The waters of the lake bubble and boil up showing the brooding nature of this crater. In isolated corners, blackened lava-like substances froth and foam up and it is perhaps one of the wonders of this site that the visitor can get so close to these ominous sights of the earth’s volatility.
As noted vegetation in the crater is largely killed off by the sulfur vapors, human visitors should be careful too. If the wind blows in the wrong direction, quite overpowering wafts of the vapors can be sent swirling and thus the protection of a recently bought scarf or handkerchief may be called upon.
Near to the pathway that leads down to the crater floor is a cave-like opening into the wall of the crater. It is here that shafts were apparently mined to collect sulfur — but the danger that seems to lurk thereabouts tends to ward off too much exploration in that direction.
Kawah Putih is, then, quite stunning to the eye but is a little disturbing to the nose. For good views and a breath of fresh air, a short journey on and around the slopes of Mount Patuha can be taken to Lake Patengan.
Through an area known as Walini, rolling and tumbling small hills are passed. These hills are made very attractive to the eye by the tea plantations that cover them, creating the impression of a green carpet only occasionally broken up by huge rocks and boulders strewn about or busy tea pickers.
On then the traveler goes through these hilly plantations that produce the leaf for our daily beverage, and down a short road between all this greenery to the lake of Patengan. It can be a little confusing, though, to know what to call this lake; it is sometimes referred to as Situ Patengan but at other times is called Patenggang.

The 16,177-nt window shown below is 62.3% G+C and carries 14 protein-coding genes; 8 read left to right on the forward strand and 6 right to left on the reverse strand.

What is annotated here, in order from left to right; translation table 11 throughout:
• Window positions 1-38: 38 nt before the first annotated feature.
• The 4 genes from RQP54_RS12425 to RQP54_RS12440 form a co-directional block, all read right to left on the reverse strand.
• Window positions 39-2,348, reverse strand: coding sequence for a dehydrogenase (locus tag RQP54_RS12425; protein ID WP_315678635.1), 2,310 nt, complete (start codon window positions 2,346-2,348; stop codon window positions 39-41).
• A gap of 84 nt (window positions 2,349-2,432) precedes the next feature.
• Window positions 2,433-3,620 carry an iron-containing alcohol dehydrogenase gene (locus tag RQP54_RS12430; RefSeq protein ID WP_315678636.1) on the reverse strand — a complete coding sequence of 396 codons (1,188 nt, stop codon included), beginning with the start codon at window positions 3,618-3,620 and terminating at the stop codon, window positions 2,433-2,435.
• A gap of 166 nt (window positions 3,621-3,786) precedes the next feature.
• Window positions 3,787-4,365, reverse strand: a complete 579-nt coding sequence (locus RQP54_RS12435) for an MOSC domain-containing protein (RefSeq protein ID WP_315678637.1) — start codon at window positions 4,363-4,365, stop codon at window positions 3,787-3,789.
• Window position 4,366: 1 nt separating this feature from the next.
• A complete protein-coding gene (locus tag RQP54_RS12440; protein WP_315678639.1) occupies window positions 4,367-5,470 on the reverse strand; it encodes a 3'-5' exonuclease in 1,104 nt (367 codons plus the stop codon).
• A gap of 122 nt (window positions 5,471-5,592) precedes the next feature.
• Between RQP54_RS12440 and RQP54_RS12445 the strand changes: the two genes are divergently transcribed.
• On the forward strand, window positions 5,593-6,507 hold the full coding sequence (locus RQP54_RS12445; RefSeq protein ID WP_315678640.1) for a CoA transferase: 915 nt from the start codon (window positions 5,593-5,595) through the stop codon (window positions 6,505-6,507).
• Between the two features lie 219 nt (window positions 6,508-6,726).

There is no confusion, however, over what is to be seen and experienced here. A wide and open lake spreads before the visitor, with pine trees dotting the lakeshore making for a perfect picnic place.
Colorful boats sit upon the shore ready to take visitors on pleasure cruises on and around the lake. Near the main public entrance to the lake, stalls are huddled where once again refreshments and strawberries can be purchased as well as locally produced tea.
Small fees must be paid to enter these locations: Rp 5,000 for a car and Rp 7,500 per person at Kawah Putih, and Rp 11,500 for a car and Rp 4,000 per person at Lake Patengan.
Apparently, the shape of the lake is that of a heart. There are mythical stories told of how the lake was formed after a lady asked her gentleman friend to prove his love for her by making the lake that we see today. The story is romantic but fanciful and it is far more likely that the lake was formed eons ago by volcanic activity.
No matter how the lake came into existence, what we see today is a scene of considerable beauty that offers an attractive and calming location to relax and enjoy clear mountain air and cool breezes off the lake’s waters.
Both Kawah Putih and Lake Patengan exemplify pleasing and attractive hill and mountain locations where one can enjoy relaxing times among Bandung’s “guardian angels“.